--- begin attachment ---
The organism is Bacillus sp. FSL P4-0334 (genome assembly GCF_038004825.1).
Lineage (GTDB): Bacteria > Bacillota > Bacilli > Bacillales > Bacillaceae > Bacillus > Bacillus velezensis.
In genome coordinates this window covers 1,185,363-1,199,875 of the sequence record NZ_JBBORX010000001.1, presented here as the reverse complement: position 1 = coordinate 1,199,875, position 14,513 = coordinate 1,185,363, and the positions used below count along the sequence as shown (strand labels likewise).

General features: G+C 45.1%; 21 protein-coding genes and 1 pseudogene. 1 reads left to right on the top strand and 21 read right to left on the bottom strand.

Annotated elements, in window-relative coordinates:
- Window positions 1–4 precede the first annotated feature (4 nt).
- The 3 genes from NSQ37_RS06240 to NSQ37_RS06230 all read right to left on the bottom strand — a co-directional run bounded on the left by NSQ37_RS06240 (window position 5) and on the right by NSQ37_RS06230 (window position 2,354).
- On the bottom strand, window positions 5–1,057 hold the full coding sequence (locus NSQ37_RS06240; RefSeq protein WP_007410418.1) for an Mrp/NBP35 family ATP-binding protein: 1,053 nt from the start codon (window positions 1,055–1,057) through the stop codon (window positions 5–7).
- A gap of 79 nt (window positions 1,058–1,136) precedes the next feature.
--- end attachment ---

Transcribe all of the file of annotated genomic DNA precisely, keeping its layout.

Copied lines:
The organism is Bacillus sp. FSL P4-0334 (genome assembly GCF_038004825.1).
Lineage (GTDB): Bacteria > Bacillota > Bacilli > Bacillales > Bacillaceae > Bacillus > Bacillus velezensis.
In genome coordinates this window covers 1,185,363-1,199,875 of the sequence record NZ_JBBORX010000001.1, presented here as the reverse complement: position 1 = coordinate 1,199,875, position 14,513 = coordinate 1,185,363, and the positions used below count along the sequence as shown (strand labels likewise).

General features: G+C 45.1%; 21 protein-coding genes and 1 pseudogene. 1 reads left to right on the top strand and 21 read right to left on the bottom strand.

Annotated elements, in window-relative coordinates:
- Window positions 1–4 precede the first annotated feature (4 nt).
- The 3 genes from NSQ37_RS06240 to NSQ37_RS06230 all read right to left on the bottom strand — a co-directional run bounded on the left by NSQ37_RS06240 (window position 5) and on the right by NSQ37_RS06230 (window position 2,354).
- On the bottom strand, window positions 5–1,057 hold the full coding sequence (locus NSQ37_RS06240; RefSeq protein WP_007410418.1) for an Mrp/NBP35 family ATP-binding protein: 1,053 nt from the start codon (window positions 1,055–1,057) through the stop codon (window positions 5–7).
- A gap of 79 nt (window positions 1,058–1,136) precedes the next feature.